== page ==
The Politics of “1776” Chizfilm Movie Reviews
July 10, 2008


The Patriotism of “1776” and Contemporary Liberal Politics

by Jonathan Chisdes


In retrospect, it should have seemed inevitable. In these times when patriotism is noisily lauded and questioned, as evidenced by the recent debate on whether or not Obama is patriotic enough to be President if he doesn’t wear a flag lapel, I should have expected that my last film review touting my favorite movie, “1776,” would have touched a nerve in at least a few people.

And so it has. I recently received an e-mail from a friend who knows me and my politics expressing surprise—and even a bit of righteous indignation—at my choice of favorite film of all time. “On several occasions,” he said, “you’ve spoken and written about your dislike of patriotism.” This is true. I have made it known, through various writings, that I don’t consider myself patriotic. Well, if patriotism is defined, as it is by many contemporary Republicans, pledging blind allegiance to your government, whether you agree with their actions or not, than I am no patriot. Because I refuse to cheer when my country’s military forces its way into another country and kills lots of people—innocent or not—I’ve been accused of being “unpatriotic.” Well, for that, I’m quite happy to plead guilty.

Now, I don’t hate America. In fact, there are many wonderful things about my country that I do love: certain parts of our culture, our literary heritage, the freedom to travel within its borders, many of the rights that we do have that have not yet been taken away, the goodness and generosity of most of its citizens. Give me a good reason to love America and I will, but don’t ask me to love her blindly. But I refuse to love my country for no reason, or for doing bad things in the world, or for suppressing the rights of its own people.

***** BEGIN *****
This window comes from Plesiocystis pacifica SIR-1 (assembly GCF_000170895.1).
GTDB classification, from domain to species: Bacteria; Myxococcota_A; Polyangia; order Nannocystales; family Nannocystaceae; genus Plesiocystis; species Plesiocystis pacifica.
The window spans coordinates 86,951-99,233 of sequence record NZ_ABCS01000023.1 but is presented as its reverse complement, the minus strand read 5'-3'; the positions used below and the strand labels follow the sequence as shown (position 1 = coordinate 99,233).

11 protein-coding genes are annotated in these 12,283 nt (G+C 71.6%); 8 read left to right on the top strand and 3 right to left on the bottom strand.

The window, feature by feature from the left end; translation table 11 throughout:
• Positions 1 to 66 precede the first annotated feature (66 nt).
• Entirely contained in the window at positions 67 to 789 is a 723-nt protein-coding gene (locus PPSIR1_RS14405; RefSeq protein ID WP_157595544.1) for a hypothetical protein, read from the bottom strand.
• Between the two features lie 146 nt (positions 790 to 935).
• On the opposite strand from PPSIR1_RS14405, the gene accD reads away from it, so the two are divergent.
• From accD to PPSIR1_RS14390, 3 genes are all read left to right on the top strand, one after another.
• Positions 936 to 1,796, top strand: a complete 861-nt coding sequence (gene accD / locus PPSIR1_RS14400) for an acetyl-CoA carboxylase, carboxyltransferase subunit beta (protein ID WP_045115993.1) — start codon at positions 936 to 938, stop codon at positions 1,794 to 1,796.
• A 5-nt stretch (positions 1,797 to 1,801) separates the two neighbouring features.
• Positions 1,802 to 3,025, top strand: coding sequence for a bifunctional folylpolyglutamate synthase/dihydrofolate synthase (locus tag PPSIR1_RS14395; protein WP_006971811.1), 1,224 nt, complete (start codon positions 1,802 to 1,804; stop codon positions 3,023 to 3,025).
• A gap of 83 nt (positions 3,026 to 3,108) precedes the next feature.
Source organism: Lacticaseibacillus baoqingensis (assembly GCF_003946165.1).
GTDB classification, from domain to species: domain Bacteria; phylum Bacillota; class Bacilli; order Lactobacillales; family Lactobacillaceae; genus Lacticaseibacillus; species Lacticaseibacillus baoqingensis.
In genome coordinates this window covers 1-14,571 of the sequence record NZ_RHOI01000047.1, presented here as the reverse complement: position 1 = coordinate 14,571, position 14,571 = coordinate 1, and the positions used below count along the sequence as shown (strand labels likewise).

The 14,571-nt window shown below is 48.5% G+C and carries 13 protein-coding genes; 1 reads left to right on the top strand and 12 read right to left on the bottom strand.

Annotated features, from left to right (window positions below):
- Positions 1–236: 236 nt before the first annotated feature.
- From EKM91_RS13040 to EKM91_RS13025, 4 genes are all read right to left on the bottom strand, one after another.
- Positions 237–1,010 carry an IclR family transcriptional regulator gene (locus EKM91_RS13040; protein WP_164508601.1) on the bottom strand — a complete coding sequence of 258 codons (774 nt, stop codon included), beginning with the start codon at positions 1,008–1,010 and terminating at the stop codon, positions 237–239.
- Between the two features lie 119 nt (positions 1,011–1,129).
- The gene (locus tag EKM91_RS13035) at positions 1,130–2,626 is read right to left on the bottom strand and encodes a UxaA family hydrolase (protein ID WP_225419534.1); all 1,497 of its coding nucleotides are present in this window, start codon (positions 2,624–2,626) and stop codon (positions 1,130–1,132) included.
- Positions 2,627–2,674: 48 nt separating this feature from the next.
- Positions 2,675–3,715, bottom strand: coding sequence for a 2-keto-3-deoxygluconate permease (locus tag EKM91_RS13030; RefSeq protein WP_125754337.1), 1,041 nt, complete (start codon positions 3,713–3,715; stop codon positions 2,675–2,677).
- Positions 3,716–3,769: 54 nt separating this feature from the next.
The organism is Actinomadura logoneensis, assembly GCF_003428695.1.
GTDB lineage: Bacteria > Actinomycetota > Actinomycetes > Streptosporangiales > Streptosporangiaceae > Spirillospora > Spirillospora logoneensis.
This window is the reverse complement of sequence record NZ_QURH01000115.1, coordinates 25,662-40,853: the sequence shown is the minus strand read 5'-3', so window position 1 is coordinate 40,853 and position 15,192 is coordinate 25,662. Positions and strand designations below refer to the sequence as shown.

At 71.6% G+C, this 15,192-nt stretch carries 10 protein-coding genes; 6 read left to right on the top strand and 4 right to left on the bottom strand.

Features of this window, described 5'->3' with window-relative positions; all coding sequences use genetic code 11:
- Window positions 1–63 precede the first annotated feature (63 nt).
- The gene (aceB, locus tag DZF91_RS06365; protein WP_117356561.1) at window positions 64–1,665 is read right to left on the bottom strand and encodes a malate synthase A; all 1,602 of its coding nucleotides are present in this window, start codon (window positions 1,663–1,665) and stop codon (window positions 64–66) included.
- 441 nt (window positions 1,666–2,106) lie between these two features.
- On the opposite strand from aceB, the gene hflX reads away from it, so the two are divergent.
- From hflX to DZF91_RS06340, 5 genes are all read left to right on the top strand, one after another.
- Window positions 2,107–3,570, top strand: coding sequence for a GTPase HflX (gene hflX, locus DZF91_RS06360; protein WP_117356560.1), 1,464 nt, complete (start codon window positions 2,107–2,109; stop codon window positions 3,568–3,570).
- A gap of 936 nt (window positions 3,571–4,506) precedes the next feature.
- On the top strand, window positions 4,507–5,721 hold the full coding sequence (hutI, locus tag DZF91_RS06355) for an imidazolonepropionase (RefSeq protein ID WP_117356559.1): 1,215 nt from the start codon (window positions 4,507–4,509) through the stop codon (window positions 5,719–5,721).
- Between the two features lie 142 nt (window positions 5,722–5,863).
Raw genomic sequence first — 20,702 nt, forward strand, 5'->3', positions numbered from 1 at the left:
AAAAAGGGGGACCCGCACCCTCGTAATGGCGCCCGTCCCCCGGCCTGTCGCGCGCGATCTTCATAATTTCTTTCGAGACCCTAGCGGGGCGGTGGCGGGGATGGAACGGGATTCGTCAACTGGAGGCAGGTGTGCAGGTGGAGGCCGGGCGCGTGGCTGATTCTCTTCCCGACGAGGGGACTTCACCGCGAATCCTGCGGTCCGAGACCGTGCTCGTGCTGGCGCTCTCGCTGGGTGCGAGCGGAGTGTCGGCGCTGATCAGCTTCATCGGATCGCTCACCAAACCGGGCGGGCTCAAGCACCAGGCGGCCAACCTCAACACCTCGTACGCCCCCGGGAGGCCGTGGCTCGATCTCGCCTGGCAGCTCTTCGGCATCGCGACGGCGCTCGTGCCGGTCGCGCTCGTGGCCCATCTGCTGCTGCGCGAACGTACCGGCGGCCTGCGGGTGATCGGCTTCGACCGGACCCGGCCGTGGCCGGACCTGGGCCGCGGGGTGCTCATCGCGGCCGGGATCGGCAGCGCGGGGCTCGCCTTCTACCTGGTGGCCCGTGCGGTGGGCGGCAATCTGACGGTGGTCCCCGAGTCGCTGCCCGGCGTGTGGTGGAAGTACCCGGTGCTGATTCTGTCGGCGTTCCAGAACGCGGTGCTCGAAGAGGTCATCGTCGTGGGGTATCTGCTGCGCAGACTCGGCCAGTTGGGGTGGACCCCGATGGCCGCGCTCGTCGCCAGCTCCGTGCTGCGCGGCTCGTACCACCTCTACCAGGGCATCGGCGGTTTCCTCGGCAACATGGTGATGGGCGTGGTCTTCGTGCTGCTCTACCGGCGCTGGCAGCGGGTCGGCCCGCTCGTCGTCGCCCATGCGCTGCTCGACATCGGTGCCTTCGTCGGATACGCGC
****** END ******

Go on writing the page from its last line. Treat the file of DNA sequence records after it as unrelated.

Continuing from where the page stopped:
And so because of that, my friend cannot understand why I so much love “1776,” a film he considers a patriotic glorification of our national origin.

The problem is that he—and many others apparently—have greatly misunderstood “1776” because they’ve only given it a casual, cursory viewing. Maybe they only saw it once, long ago, when they were children and not old enough to understand the more complex political and revolutionary ideas in it. Recalling only a few scenes out of context, they have a misperception of the film as merely happy Founding Fathers dancing around in 18th Century costumes and bragging how much they love America.

Perhaps because I’ve seen this film two to three dozen times, I forget that the rest of the world doesn’t have as an astute understanding of it as I do. Therefore I think I need to point out a few things about this movie which harkens back to a time—1776—when patriotism was defined as supporting forceful overthrow of your government.

Yes, that’s right. Behind all the music and jokes (like “Rhode Island passes”), “1776” is a movie that discusses and lays out the political justification for violently ousting your government. It accurately reflects how our country began and reminds its viewers that if your government violates your rights, you have the God-given right, and even responsibility, to violently rebel against it.

Although this is a key American belief deeply rooted in our political consciousness, I suspect that our current administration might find such a theme subversive. If anything, I wouldn’t be surprised if neo-cons argued that “1776” is “unpatriotic.” And I suspect that conservatives don’t like being reminded that their ideological ancestors opposed the creation of our country.

So although there is, admittedly, a patriotic element to “1776” which celebrates the founding of the US, it is not at all that empty, mindless, jingoistic patriotism. On the contrary, I know of no other film that so deeply and fairly explores the real substance of a historical issue, debates it as if it were fresh and contemporary, giving fair—more than fair—hearing to the sides which history ultimately proved wrong.